Mensagem original de: Marty Rippens ,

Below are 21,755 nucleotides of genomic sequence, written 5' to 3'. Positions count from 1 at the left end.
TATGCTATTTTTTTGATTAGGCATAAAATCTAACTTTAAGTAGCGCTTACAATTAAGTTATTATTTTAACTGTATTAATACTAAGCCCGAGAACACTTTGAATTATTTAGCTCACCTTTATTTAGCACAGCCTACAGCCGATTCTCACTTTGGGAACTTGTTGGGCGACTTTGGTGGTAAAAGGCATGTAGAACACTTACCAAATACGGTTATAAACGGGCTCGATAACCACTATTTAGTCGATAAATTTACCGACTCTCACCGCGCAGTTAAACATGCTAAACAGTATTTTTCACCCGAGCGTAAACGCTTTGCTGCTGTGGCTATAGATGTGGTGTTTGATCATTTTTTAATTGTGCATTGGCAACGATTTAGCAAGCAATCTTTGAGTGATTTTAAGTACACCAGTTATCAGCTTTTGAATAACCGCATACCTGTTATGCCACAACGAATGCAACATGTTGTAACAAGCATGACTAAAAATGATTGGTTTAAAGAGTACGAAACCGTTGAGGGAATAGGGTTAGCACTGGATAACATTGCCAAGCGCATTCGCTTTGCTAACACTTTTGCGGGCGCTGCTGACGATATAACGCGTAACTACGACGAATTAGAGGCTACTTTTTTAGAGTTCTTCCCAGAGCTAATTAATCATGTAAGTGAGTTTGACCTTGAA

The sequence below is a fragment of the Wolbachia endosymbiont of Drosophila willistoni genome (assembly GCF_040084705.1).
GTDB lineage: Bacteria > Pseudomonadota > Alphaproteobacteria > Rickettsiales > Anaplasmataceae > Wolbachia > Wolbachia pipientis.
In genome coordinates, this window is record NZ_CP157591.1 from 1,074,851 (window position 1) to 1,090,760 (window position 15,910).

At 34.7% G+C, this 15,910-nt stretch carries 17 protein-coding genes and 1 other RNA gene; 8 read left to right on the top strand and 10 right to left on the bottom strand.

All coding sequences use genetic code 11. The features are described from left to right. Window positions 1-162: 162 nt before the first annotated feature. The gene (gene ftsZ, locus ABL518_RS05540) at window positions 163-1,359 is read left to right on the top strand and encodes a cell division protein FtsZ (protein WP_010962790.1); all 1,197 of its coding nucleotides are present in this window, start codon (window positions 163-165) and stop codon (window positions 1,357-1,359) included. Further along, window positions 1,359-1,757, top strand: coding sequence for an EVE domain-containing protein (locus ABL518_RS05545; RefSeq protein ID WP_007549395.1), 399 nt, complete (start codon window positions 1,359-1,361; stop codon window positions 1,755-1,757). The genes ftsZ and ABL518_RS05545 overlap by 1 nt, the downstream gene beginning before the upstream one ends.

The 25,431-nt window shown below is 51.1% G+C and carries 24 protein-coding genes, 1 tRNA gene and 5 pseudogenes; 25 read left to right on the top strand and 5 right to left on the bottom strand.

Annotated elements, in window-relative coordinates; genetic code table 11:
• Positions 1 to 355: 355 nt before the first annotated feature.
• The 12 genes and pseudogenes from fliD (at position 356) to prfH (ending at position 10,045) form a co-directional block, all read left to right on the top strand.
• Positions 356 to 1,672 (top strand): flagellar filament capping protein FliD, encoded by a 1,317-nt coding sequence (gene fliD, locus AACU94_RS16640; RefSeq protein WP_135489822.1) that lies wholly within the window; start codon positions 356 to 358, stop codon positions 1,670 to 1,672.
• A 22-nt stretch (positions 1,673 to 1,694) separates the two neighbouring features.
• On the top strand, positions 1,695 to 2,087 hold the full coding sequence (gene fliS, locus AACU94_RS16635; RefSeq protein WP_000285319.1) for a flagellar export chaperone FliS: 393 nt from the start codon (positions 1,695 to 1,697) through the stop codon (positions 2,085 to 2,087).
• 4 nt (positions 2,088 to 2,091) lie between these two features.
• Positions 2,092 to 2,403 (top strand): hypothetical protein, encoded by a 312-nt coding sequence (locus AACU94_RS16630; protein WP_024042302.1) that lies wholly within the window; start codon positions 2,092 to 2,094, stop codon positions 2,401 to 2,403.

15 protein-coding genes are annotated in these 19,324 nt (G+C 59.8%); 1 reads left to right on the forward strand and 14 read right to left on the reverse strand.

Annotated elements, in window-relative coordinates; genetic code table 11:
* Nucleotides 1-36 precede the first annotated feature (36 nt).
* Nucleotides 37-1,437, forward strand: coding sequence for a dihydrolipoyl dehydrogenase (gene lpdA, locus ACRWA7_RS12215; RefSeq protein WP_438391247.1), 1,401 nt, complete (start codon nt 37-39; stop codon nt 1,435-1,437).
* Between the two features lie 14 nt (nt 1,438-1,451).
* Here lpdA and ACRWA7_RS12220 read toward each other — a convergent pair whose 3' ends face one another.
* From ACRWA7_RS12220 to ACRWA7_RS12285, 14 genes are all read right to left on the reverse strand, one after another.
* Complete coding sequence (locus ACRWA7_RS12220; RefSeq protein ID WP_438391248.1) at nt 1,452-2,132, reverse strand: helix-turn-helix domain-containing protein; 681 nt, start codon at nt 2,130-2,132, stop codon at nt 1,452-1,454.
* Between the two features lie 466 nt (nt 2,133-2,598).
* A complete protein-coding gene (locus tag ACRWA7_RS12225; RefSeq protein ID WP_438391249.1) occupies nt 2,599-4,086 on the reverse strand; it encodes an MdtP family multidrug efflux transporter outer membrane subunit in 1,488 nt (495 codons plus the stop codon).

Yes, this should be a quick fix. It comes down to the type of kickstand you have and the type of bolt it uses to attach to your bike. Most clamp-on style kickstands [http://www.amazon.com/Greenfield-Alloy-Silver-Bicycle-Kickstand/dp/B00LQFLN0E/ref=pd_sim_468_3?ie=UTF8&dpID=21g6V915NPL&dpSrc=sims&preST=_AC_UL160_SR160%2C160_&refRID=08S2FAGYPXX2YSKJGPBN|look something like this]. Follow this procedure: # Sandwich your bicycle's chainstays between the top plate and the bottom plate (which is attached to the kickstand). # Feed the bolt down through the holes in the top plate and the bottom plate. The bolt is typically a 14 mm hex head type. # Tighten the bolt using a 14 mm [http://www.amazon.com/Stanley-85-753-Piece-Long-Metric/dp/B000NIFJQE/ref=sr_1_1?s=hi&ie=UTF8&qid=1461615319&sr=1-1&keywords=allen+wrench+set|socket wrench] (if you don't have one, an [product|IF145-231|adjustable wrench] should work just fine). # Be careful not to overtighten; you don't want to damage your bike frame by crushing the chainstays. Some bicycles have a built-in kickstand plate. (Look for a flat piece of metal welded between the chainstays down near the bottom bracket shell, right behind where the cranks attach to your bicycle frame). Bikes with a built-in kickstand plate don't need the clamp-style kickstand shown above. Instead, you will need a kickstand that [http://www.amazon.com/Greenfield-KS3-Kickstand-Silver-Washer/dp/B000AO7LU8|looks something like this]. These kickstands typically attach using a shorter allen head bolt. So you'll need an [http://www.amazon.com/Stanley-85-753-Piece-Long-Metric/dp/B000NIFJQE/ref=sr_1_1?s=hi&ie=UTF8&qid=1461615319&sr=1-1&keywords=allen+wrench+set|allen wrench] (usually 8 mm, but could be 10 mm or even 14 mm) to attach this style kickstand to your bike's existing kickstand plate. Hope this helps!